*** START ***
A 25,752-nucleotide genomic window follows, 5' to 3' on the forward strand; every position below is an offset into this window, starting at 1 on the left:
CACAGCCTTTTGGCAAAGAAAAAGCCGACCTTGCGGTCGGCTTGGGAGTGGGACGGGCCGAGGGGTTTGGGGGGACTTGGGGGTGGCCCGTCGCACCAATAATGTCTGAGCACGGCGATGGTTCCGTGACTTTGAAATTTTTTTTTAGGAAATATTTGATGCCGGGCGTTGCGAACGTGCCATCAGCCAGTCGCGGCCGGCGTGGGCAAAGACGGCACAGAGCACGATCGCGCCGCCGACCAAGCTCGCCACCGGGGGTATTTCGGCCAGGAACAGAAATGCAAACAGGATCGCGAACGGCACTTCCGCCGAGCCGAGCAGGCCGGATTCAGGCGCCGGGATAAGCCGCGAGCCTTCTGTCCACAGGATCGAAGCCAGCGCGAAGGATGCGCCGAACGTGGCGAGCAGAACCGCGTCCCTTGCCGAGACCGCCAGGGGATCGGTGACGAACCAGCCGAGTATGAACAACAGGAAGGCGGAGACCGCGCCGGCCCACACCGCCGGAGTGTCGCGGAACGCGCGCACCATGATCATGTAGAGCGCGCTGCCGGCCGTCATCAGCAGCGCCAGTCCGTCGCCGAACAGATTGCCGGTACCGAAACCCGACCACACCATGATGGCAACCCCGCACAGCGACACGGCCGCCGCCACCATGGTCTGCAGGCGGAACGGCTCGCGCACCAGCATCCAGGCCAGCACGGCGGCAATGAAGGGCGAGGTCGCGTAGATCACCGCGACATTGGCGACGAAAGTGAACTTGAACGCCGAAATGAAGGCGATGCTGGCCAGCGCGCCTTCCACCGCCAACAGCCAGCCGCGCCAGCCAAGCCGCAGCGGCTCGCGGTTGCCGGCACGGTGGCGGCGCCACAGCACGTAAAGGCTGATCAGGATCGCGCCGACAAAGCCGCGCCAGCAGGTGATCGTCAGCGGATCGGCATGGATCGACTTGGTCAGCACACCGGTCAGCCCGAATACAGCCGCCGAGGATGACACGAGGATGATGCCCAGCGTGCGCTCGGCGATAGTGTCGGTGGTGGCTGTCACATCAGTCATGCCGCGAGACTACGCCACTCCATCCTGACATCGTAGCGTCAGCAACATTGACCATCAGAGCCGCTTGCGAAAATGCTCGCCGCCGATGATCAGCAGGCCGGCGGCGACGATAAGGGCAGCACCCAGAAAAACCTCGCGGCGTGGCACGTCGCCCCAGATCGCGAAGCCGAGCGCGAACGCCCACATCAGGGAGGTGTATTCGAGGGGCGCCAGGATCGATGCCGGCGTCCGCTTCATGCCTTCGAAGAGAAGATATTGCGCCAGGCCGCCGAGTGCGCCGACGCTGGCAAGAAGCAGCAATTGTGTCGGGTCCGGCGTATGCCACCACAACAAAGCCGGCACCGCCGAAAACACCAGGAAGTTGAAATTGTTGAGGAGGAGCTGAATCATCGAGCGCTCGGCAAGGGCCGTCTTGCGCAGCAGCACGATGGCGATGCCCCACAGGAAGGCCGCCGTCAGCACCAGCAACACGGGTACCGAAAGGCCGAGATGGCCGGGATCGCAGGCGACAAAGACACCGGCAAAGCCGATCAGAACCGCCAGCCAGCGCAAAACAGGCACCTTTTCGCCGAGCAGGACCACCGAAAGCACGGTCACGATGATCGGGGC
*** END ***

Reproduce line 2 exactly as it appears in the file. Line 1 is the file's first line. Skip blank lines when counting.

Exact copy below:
CACAGCCTTTTGGCAAAGAAAAAGCCGACCTTGCGGTCGGCTTGGGAGTGGGACGGGCCGAGGGGTTTGGGGGGACTTGGGGGTGGCCCGTCGCACCAATAATGTCTGAGCACGGCGATGGTTCCGTGACTTTGAAATTTTTTTTTAGGAAATATTTGATGCCGGGCGTTGCGAACGTGCCATCAGCCAGTCGCGGCCGGCGTGGGCAAAGACGGCACAGAGCACGATCGCGCCGCCGACCAAGCTCGCCACCGGGGGTATTTCGGCCAGGAACAGAAATGCAAACAGGATCGCGAACGGCACTTCCGCCGAGCCGAGCAGGCCGGATTCAGGCGCCGGGATAAGCCGCGAGCCTTCTGTCCACAGGATCGAAGCCAGCGCGAAGGATGCGCCGAACGTGGCGAGCAGAACCGCGTCCCTTGCCGAGACCGCCAGGGGATCGGTGACGAACCAGCCGAGTATGAACAACAGGAAGGCGGAGACCGCGCCGGCCCACACCGCCGGAGTGTCGCGGAACGCGCGCACCATGATCATGTAGAGCGCGCTGCCGGCCGTCATCAGCAGCGCCAGTCCGTCGCCGAACAGATTGCCGGTACCGAAACCCGACCACACCATGATGGCAACCCCGCACAGCGACACGGCCGCCGCCACCATGGTCTGCAGGCGGAACGGCTCGCGCACCAGCATCCAGGCCAGCACGGCGGCAATGAAGGGCGAGGTCGCGTAGATCACCGCGACATTGGCGACGAAAGTGAACTTGAACGCCGAAATGAAGGCGATGCTGGCCAGCGCGCCTTCCACCGCCAACAGCCAGCCGCGCCAGCCAAGCCGCAGCGGCTCGCGGTTGCCGGCACGGTGGCGGCGCCACAGCACGTAAAGGCTGATCAGGATCGCGCCGACAAAGCCGCGCCAGCAGGTGATCGTCAGCGGATCGGCATGGATCGACTTGGTCAGCACACCGGTCAGCCCGAATACAGCCGCCGAGGATGACACGAGGATGATGCCCAGCGTGCGCTCGGCGATAGTGTCGGTGGTGGCTGTCACATCAGTCATGCCGCGAGACTACGCCACTCCATCCTGACATCGTAGCGTCAGCAACATTGACCATCAGAGCCGCTTGCGAAAATGCTCGCCGCCGATGATCAGCAGGCCGGCGGCGACGATAAGGGCAGCACCCAGAAAAACCTCGCGGCGTGGCACGTCGCCCCAGATCGCGAAGCCGAGCGCGAACGCCCACATCAGGGAGGTGTATTCGAGGGGCGCCAGGATCGATGCCGGCGTCCGCTTCATGCCTTCGAAGAGAAGATATTGCGCCAGGCCGCCGAGTGCGCCGACGCTGGCAAGAAGCAGCAATTGTGTCGGGTCCGGCGTATGCCACCACAACAAAGCCGGCACCGCCGAAAACACCAGGAAGTTGAAATTGTTGAGGAGGAGCTGAATCATCGAGCGCTCGGCAAGGGCCGTCTTGCGCAGCAGCACGATGGCGATGCCCCACAGGAAGGCCGCCGTCAGCACCAGCAACACGGGTACCGAAAGGCCGAGATGGCCGGGATCGCAGGCGACAAAGACACCGGCAAAGCCGATCAGAACCGCCAGCCAGCGCAAAACAGGCACCTTTTCGCCGAGCAGGACCACCGAAAGCACGGTCACGATGATCGGGGC